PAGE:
5. Anthony Davis' dunk
There isn’t a ton that needs to be said about this play. Anthony Davis outruns most of the Dallas team, catches the ball at the three-point line, and dunks without dribbling. It’s self-explanatory. But one thing I particularly appreciate about this dunk is that Davis didn’t dunk over the front of the rim, like most players do when they jump from so far out. He dunked over the side, showing just how easy this play was for him.
4. Atlanta handling its business
Before the season started, I picked the Hawks to go 41-41, saying ”They’re just average.” In a way, they’ve proven me right, by going 1-4 against teams with a winning record to this point. But they’ve also been crazy consistent, winning nearly every game that they should win en route to a 15-6 start. Last night’s win against the 76ers was a perfect example – they were expected to blow out a terrible Philadelphia team in Atlanta and they did.
They’ve won their last 8 games (all against teams with a losing record) through even scoring, shooting the crap out of the ball, and, most importantly, doing what they’re supposed to do.
Good teams beat good teams, and the Hawks haven’t proven they can do that yet. But they have proven that they will bring it every night. In the East, that might be enough.
3. Wiggins back-to-back 20 point games
This isn’t quite a story yet, but Wiggins has been more aggressive of late and you can see the results. He went for 21 points, 6 rebounds, and 4 assists against the Warriors two nights ago before improving against the Trail Blazers last night. He scored 23 points (16 shots), grabbed 10 rebounds, and handed out 4 helpers while snapping the Blazers’ five game winning streak. But it wasn’t just the fact that he had those statistics, it was the way he did it, flashing the full arsenal. Check this out:
He posted up smaller defenders like Steve Blake, pulled up in front of bigger defenders like Nicolas Batum, and finished at the rim over an elite rim protector in Robin Lopez. He didn’t make a three, but he currently leads all rookies in three-point shooting percentage (38.7%). He also didn’t convert his free throws (5-of-10), which has been a struggle for him all year. Right now, he’s making just 65% of his attempts – a number that ranks 123rd of 130 qualified players.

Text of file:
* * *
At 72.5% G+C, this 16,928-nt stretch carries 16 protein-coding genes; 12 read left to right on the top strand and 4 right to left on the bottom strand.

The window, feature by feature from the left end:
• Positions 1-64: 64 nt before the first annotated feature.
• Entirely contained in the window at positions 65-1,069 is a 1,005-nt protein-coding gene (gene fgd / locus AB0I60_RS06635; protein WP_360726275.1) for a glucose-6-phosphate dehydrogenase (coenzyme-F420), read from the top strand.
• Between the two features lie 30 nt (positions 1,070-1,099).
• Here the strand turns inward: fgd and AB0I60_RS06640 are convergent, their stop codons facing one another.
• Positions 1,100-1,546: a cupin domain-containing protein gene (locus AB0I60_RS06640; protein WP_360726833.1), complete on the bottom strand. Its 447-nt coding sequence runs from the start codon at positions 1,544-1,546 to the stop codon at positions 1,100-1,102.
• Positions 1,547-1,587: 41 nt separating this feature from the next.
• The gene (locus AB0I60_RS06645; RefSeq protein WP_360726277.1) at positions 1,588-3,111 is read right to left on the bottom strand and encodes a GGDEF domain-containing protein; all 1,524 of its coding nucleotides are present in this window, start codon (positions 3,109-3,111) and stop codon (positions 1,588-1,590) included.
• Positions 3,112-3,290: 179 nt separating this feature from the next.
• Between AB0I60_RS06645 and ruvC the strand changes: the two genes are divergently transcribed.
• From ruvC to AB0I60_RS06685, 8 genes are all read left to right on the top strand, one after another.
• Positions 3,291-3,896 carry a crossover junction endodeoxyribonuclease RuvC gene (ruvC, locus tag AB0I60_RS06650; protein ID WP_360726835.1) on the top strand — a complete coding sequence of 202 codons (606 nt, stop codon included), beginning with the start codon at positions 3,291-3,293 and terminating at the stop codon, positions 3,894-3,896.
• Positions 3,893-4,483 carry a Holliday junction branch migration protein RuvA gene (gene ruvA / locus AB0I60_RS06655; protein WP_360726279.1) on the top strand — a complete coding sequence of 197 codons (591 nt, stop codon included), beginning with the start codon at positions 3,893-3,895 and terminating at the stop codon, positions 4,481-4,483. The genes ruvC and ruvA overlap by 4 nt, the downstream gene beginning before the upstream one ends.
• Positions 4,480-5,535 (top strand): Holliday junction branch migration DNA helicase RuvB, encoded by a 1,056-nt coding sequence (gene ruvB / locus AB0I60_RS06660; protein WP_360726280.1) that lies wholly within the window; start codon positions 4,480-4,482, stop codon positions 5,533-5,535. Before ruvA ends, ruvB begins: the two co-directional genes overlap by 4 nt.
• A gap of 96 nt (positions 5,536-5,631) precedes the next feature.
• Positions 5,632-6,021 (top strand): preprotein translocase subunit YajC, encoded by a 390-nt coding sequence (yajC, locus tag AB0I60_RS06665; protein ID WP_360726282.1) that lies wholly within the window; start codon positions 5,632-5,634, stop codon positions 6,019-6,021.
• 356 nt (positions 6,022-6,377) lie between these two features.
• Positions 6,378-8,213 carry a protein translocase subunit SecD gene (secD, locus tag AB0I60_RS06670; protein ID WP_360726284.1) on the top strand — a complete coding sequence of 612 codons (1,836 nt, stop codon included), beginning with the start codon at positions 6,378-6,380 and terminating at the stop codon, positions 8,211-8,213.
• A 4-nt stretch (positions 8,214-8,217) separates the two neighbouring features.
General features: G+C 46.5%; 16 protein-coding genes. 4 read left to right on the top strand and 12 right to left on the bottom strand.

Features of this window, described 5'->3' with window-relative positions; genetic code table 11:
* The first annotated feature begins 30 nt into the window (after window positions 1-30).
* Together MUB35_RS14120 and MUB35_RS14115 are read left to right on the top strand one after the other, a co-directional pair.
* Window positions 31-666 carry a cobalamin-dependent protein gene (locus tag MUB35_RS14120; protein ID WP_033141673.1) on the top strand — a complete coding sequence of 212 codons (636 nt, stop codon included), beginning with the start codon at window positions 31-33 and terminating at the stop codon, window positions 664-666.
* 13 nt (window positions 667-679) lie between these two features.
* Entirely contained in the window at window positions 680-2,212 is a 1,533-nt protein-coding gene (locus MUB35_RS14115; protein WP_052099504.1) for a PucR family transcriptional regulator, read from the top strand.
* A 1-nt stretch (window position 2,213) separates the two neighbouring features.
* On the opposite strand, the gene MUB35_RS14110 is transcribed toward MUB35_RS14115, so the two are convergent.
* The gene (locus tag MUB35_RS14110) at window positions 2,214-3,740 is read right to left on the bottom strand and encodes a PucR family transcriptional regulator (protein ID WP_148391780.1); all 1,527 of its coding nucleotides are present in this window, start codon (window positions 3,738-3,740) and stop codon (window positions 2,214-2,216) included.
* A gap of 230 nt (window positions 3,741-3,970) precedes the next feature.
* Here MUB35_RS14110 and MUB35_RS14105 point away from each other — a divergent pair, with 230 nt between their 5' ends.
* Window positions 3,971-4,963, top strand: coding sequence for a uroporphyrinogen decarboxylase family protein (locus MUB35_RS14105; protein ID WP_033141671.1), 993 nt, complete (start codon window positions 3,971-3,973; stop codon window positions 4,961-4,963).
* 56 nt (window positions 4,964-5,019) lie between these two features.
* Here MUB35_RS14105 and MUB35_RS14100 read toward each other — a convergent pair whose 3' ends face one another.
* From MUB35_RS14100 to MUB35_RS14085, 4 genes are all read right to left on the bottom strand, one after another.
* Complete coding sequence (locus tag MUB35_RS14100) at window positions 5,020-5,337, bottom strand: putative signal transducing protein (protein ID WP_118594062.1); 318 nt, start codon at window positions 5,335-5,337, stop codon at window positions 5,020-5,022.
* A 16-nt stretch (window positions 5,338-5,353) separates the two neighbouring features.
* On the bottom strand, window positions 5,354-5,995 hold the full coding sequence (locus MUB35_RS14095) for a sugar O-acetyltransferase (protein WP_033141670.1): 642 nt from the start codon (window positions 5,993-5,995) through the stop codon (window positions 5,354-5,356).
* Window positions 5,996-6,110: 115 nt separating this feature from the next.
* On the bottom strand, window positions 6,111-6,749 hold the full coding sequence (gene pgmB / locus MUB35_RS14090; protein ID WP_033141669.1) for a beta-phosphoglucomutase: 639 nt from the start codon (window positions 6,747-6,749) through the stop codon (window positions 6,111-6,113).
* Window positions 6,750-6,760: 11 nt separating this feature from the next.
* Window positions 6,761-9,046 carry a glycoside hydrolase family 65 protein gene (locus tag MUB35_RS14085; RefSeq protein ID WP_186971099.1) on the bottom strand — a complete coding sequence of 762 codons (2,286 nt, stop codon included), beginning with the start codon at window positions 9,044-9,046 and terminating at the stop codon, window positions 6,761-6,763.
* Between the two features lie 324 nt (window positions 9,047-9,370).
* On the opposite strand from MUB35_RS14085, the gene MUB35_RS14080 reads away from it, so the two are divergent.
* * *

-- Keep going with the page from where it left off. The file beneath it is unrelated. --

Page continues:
This seems to be a problem for a bunch of rookies, though, and Wiggins made 76% of his shots in college, so that number will go up as he continues to play, and is a small thing compared to how well he’s been playing of late.
2. Beal alley-oop
This is a great play, and a difficult play for a 6’4” guard to make. The pass is late because Andre Miller has to throw the lob over DeWayne Dedmon, and it allows the super-bouncy Oladipo to at least make a play on the ball. Still, this play gets penalized for one reason – what were the Magic doing? Not only did they not switch any screens (something most teams do late in the clock), Nikola Vucevic doesn’t even hedge the screen, leaving Oladipo at a huge disadvantage with no help behind.
With .8 seconds left, the Wizards were left with only catch-and-shoot options, and their best shooter was running at the basket. It’s inexcusable that the Magic should chase John Wall so far away from the basket and leave Beal wide open under the rim.
Just play zone. It’s not complicated.
1. Warriors’ Streak Continues
By tip-off last night, everyone knew the Warriors were good. They’d won 13 straight and led a cannibalistic Western Conference by 2 games. But they hadn’t really been tested by a very good team. Sure, they’d had close games – they were just one Steph Curry three-pointer away from losing to the Magic at home – but the only team with a winning record they’d beaten during the streak were the Chicago Bulls. They hadn’t beaten anyone who would be a force in the Western Conference… until last night.
Even without Dwight Howard and Terrence Jones, the Rockets have been very good all year. James Harden is a legitimate MVP candidate, Trevor Ariza has been a great addition, and they’ve found ways to score enough while playing great defense.
Over the last four minutes of the game, though, Houston just looked outclassed. After Harden hit a three to tie the score at 89-89, Golden State went on an 11-0 run in two minutes to put the game away. The one thing that struck me was just how long and disruptive the Warriors are. Check out this series late in the fourth:
The Warriors get two blocks in two seconds, and look at that lineup – Steph Curry, Klay Thompson, Shaun Livingston, Draymond Green, and Harrison Barnes. They’re ultra-small, and yet they get another rejection two minutes later, wiping three shots in just four minutes. They’ve been the best defense per possession all season, and when they lock in, it’s easy to see why.